A major story in tomorrow's Enquirer will feature an independent study just completed of Hamilton County's Public Defender's Office. The results? Not pretty, to say the least.
Among a number of problems and issues at numerous levels, the overarching theme is that the State of Ohio has one of the worst systems of providing criminal defense of the indigent in the country, and is still heading in the wrong direction. Even though the state has a constitutional obligation to provide counsel to the poor, the funding provided by the State is paltry (most states provide full or almost full funding), and counties simply don't have the funds through local taxes to make up the difference, and never will. According to the report, the consequences of this funding failure are severe.
We will hold a hearing on this issue and the response of our Public Defender Commission at an upcoming staff meeting (July 28).
Two points to keep in mind on this subject:
1. Pre-trial delays. One issue that came up in the Issue 27 debate was the number of people who take up jailspace awaiting trial, something we all should be concerned about as we deal with overcrowding and overall jailing costs. There is a clear connection between an under-funded public defender system and the costly delays of getting to trial.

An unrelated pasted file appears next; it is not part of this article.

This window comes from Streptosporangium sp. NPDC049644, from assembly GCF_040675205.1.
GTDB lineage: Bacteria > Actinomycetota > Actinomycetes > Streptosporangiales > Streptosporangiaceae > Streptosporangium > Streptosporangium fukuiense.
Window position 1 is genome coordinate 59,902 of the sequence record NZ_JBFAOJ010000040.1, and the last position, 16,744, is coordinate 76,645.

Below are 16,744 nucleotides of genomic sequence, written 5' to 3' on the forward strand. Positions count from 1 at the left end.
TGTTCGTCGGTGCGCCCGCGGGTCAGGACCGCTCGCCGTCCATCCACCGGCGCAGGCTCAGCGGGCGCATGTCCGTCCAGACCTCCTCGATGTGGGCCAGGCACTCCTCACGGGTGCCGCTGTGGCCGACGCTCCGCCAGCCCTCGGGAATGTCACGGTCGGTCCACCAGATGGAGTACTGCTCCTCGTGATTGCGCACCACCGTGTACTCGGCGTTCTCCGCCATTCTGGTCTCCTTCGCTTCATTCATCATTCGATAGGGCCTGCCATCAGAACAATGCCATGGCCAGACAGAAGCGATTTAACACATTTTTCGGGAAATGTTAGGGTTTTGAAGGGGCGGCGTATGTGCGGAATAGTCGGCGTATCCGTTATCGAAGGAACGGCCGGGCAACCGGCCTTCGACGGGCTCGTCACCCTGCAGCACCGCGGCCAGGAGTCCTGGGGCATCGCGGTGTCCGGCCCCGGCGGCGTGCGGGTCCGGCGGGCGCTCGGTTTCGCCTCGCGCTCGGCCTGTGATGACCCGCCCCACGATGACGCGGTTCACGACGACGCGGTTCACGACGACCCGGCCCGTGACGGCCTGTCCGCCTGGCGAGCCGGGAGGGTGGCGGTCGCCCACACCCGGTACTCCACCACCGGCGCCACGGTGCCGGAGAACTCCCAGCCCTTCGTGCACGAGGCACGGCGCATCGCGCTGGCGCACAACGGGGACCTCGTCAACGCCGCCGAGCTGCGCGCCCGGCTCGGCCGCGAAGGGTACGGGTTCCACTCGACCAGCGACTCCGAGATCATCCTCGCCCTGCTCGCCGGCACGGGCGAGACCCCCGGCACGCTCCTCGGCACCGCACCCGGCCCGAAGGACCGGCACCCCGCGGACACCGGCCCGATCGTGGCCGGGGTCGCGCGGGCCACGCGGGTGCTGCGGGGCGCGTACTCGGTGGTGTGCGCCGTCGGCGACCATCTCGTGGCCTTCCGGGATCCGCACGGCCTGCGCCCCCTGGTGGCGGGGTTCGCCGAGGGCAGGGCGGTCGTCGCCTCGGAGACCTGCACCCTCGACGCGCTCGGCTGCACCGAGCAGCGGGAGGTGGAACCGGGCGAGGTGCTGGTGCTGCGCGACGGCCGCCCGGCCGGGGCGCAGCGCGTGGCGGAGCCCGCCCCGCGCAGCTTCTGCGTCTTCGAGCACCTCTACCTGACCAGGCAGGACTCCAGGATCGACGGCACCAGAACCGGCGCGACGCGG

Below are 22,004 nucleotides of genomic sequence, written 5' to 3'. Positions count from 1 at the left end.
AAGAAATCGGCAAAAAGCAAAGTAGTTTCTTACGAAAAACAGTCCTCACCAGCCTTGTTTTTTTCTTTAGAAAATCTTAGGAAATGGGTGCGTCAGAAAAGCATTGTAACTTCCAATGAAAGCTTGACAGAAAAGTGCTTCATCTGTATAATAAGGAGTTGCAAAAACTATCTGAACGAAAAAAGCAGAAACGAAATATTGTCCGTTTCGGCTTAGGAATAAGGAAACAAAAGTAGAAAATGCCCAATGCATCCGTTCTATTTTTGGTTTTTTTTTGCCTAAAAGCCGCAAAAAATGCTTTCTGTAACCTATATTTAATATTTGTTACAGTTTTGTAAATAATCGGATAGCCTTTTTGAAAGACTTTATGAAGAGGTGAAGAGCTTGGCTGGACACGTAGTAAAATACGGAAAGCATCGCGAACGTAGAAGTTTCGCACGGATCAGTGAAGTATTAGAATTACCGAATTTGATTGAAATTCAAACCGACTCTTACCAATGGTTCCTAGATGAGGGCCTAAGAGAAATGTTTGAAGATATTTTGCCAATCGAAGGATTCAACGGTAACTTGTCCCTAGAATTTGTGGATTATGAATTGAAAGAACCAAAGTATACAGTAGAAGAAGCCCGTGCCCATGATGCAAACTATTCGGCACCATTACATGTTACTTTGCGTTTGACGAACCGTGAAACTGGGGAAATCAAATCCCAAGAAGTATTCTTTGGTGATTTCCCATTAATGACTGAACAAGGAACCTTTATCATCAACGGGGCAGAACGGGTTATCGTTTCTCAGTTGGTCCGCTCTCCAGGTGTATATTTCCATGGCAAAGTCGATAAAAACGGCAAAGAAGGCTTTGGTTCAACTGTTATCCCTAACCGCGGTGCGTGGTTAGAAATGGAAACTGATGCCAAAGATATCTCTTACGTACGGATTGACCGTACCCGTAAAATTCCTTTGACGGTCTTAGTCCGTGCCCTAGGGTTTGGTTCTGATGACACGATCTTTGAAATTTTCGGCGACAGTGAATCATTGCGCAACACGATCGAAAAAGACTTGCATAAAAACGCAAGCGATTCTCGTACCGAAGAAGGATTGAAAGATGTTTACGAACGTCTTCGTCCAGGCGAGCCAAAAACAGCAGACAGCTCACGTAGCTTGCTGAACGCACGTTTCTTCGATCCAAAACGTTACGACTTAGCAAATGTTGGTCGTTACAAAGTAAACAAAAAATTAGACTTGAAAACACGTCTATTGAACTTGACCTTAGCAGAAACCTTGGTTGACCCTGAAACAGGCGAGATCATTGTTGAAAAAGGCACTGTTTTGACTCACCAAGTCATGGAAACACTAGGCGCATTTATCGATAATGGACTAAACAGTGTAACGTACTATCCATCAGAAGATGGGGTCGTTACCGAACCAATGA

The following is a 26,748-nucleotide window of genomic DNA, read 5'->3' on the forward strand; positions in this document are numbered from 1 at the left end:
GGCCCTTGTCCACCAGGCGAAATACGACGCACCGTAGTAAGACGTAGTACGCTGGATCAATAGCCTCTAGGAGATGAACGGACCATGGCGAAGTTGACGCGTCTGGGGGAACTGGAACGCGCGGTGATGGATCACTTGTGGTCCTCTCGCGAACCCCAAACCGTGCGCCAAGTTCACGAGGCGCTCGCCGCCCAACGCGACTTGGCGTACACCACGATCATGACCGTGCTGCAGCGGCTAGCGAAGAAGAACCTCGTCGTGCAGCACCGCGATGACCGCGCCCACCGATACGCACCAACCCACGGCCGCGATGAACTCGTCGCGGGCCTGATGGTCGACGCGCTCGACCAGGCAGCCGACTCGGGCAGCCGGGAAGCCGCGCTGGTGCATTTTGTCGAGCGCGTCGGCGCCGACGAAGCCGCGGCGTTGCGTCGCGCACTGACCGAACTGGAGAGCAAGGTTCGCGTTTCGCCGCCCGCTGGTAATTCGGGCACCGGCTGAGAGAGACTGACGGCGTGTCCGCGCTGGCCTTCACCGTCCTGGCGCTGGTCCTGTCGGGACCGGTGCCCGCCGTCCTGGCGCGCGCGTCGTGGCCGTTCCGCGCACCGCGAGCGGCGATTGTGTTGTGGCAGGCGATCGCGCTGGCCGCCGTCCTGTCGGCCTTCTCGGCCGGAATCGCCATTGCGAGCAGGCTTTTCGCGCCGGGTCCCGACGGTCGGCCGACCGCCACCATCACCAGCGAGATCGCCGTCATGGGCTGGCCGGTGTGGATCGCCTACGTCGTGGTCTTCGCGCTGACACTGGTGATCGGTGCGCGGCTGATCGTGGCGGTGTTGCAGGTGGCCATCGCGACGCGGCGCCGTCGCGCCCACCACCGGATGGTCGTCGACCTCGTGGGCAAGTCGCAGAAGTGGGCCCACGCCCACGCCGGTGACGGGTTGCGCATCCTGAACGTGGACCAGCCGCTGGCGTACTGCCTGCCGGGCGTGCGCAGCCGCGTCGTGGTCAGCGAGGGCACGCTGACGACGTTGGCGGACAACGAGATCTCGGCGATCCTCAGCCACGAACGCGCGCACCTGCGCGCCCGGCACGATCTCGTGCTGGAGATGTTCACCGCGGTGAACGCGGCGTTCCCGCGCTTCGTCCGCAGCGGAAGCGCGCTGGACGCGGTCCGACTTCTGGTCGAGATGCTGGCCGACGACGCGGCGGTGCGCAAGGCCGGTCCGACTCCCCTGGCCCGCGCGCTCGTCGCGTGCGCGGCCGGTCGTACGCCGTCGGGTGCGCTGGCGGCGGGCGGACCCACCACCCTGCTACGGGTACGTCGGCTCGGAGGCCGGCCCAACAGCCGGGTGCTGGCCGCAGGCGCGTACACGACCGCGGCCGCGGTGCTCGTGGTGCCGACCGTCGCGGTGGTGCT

2. Lowering recividism. Ideally, a good public defender should be paying attention to the deeper needs of his or her clients. As opposed to simply putting up a legal defense for the short term, an engaged public defender may often be the best person to help a client make the responsible long-term decisions to deal with substance abuse, mental illness, or other causes of criminal behavior. Again, to the extent the system is overburdened and underfunded, public defenders will struggle to play this critical role -- and we lose a great opportunity to reduce the recividism rates of non-violent offenders.
More to come on this issue.